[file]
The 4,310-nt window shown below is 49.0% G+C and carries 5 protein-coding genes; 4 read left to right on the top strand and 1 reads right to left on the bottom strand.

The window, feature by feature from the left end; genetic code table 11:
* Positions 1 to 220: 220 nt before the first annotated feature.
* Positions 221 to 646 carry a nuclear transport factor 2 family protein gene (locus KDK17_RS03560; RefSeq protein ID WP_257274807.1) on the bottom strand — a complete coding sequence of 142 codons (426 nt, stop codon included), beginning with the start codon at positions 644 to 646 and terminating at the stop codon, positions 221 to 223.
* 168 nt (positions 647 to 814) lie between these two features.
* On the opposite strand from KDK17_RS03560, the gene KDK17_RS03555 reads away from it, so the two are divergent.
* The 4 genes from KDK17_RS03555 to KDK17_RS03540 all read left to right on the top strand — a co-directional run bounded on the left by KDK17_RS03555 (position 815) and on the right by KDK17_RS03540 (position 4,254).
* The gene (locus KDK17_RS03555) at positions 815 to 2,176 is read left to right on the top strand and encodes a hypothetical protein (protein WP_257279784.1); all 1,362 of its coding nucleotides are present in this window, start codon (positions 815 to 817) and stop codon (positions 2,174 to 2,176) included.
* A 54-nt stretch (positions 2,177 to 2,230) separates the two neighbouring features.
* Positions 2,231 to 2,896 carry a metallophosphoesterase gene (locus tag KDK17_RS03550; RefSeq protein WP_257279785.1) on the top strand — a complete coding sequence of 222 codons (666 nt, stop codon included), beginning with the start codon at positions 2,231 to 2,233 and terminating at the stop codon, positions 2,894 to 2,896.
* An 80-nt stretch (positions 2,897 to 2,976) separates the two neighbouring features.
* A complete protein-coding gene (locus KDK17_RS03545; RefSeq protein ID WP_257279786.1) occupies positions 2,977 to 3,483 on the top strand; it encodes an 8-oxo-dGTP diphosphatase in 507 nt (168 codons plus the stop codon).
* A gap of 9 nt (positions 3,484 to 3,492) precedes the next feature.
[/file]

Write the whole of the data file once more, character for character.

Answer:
The 4,310-nt window shown below is 49.0% G+C and carries 5 protein-coding genes; 4 read left to right on the top strand and 1 reads right to left on the bottom strand.

The window, feature by feature from the left end; genetic code table 11:
* Positions 1 to 220: 220 nt before the first annotated feature.
* Positions 221 to 646 carry a nuclear transport factor 2 family protein gene (locus KDK17_RS03560; RefSeq protein ID WP_257274807.1) on the bottom strand — a complete coding sequence of 142 codons (426 nt, stop codon included), beginning with the start codon at positions 644 to 646 and terminating at the stop codon, positions 221 to 223.
* 168 nt (positions 647 to 814) lie between these two features.
* On the opposite strand from KDK17_RS03560, the gene KDK17_RS03555 reads away from it, so the two are divergent.
* The 4 genes from KDK17_RS03555 to KDK17_RS03540 all read left to right on the top strand — a co-directional run bounded on the left by KDK17_RS03555 (position 815) and on the right by KDK17_RS03540 (position 4,254).
* The gene (locus KDK17_RS03555) at positions 815 to 2,176 is read left to right on the top strand and encodes a hypothetical protein (protein WP_257279784.1); all 1,362 of its coding nucleotides are present in this window, start codon (positions 815 to 817) and stop codon (positions 2,174 to 2,176) included.
* A 54-nt stretch (positions 2,177 to 2,230) separates the two neighbouring features.
* Positions 2,231 to 2,896 carry a metallophosphoesterase gene (locus tag KDK17_RS03550; RefSeq protein WP_257279785.1) on the top strand — a complete coding sequence of 222 codons (666 nt, stop codon included), beginning with the start codon at positions 2,231 to 2,233 and terminating at the stop codon, positions 2,894 to 2,896.
* An 80-nt stretch (positions 2,897 to 2,976) separates the two neighbouring features.
* A complete protein-coding gene (locus KDK17_RS03545; RefSeq protein ID WP_257279786.1) occupies positions 2,977 to 3,483 on the top strand; it encodes an 8-oxo-dGTP diphosphatase in 507 nt (168 codons plus the stop codon).
* A gap of 9 nt (positions 3,484 to 3,492) precedes the next feature.